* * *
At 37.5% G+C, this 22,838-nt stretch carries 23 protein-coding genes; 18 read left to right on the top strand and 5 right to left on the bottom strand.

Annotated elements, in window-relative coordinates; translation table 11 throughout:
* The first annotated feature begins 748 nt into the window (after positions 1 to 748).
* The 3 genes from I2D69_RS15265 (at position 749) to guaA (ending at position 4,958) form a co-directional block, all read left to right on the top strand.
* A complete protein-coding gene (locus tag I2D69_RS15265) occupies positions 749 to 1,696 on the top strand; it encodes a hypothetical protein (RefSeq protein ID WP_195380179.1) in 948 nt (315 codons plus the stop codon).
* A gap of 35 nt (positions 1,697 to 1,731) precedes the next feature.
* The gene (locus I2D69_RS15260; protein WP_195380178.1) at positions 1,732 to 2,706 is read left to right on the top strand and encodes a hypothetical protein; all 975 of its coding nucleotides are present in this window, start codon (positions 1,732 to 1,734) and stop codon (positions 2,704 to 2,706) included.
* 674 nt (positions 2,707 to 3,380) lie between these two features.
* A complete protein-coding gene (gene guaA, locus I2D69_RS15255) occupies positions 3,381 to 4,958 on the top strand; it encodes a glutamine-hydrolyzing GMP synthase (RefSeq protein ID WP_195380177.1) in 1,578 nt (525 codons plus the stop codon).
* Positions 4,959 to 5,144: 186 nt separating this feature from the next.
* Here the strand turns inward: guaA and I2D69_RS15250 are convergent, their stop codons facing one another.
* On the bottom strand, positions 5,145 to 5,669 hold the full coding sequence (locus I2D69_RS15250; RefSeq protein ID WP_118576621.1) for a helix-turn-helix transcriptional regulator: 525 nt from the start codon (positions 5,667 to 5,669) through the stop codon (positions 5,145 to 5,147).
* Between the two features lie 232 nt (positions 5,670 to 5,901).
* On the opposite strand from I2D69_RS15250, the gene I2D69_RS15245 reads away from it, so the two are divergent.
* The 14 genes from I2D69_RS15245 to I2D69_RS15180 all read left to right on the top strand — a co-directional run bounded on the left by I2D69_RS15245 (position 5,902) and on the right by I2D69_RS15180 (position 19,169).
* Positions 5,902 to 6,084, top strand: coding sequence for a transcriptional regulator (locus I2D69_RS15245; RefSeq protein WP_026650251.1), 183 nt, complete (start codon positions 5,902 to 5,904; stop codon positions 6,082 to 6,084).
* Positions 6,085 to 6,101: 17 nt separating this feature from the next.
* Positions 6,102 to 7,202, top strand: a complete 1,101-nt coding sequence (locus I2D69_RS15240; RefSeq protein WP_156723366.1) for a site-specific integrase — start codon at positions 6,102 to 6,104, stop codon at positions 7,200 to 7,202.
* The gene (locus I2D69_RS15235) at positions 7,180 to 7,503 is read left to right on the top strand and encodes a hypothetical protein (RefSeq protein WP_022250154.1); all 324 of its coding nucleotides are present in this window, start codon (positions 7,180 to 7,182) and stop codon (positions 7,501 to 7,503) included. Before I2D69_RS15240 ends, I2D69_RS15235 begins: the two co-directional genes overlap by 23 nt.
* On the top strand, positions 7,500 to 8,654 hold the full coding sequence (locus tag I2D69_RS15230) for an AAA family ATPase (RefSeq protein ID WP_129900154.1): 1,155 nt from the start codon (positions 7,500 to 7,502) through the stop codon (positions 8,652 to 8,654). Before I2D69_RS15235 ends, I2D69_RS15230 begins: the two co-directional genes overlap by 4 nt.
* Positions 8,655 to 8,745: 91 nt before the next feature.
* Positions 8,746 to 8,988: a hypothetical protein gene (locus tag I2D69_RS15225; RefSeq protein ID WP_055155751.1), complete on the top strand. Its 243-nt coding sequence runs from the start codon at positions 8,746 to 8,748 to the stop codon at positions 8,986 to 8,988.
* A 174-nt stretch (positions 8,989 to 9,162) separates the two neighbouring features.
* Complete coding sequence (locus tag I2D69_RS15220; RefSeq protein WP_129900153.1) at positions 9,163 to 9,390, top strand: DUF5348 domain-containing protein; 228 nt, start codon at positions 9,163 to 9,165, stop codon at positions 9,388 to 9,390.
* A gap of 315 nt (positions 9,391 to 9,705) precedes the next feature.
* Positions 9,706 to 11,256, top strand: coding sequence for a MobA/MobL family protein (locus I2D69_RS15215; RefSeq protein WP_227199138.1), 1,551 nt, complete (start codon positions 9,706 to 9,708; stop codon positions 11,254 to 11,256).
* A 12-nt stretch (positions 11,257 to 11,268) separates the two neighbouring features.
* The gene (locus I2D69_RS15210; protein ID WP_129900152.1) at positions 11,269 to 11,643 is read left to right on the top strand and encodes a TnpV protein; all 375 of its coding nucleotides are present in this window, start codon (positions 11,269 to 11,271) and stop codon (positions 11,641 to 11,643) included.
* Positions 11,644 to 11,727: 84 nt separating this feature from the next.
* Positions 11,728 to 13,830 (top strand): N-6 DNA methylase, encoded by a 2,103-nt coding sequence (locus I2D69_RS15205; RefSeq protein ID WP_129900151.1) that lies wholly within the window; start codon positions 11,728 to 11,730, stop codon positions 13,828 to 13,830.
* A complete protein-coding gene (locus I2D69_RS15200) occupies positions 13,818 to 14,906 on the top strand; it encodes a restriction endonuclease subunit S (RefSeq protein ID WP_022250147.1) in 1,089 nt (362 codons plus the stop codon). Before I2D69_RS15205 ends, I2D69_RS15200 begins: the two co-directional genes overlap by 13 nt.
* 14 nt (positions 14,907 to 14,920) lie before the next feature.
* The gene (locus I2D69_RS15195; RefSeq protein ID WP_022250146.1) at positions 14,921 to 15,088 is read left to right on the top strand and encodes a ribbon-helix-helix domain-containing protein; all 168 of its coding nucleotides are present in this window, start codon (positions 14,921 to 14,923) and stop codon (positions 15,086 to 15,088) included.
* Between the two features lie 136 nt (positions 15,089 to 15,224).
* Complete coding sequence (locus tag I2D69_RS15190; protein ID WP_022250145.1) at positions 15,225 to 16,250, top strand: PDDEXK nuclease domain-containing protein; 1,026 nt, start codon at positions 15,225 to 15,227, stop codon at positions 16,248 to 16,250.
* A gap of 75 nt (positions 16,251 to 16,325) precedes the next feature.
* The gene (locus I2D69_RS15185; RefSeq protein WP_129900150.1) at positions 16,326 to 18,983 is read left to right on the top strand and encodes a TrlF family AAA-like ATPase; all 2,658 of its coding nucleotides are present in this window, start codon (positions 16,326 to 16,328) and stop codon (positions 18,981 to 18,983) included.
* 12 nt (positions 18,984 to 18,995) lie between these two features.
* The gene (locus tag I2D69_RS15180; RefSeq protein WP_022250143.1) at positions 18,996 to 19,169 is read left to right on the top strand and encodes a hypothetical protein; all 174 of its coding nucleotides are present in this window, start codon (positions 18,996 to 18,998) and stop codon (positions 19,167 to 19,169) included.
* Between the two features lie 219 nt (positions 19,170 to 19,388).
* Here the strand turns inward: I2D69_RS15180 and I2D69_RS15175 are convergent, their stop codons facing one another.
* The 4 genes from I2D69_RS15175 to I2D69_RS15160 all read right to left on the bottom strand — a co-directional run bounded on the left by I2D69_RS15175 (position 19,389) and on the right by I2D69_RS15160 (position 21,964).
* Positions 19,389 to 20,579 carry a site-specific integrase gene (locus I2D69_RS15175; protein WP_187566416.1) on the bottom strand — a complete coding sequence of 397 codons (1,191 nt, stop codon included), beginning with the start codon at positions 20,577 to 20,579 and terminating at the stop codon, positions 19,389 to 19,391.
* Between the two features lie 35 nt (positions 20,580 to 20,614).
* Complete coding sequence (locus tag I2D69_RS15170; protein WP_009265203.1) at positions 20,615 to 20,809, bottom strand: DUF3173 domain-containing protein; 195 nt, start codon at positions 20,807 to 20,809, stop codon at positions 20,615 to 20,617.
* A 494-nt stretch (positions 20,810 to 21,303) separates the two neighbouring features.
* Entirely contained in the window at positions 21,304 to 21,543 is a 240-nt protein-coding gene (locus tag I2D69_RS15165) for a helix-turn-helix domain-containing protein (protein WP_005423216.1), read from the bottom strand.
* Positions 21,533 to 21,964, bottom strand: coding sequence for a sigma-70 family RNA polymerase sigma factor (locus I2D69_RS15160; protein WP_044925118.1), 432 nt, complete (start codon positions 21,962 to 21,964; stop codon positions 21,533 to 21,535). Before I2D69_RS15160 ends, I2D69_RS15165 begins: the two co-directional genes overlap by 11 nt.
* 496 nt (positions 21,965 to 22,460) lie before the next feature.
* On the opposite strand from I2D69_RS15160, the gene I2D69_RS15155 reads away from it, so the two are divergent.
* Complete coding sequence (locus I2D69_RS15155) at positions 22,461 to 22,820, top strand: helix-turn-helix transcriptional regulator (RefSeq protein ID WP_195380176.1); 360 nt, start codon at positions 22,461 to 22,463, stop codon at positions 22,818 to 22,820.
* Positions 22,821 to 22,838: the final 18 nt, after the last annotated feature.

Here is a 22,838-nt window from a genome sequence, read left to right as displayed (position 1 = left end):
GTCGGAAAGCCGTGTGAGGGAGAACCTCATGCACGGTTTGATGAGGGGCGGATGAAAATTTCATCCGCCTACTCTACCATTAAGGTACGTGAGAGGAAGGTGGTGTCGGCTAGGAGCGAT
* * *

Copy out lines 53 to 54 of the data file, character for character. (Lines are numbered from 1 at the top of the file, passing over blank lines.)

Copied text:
Here is a 22,838-nt window from a genome sequence, read left to right as displayed (position 1 = left end):
GTCGGAAAGCCGTGTGAGGGAGAACCTCATGCACGGTTTGATGAGGGGCGGATGAAAATTTCATCCGCCTACTCTACCATTAAGGTACGTGAGAGGAAGGTGGTGTCGGCTAGGAGCGAT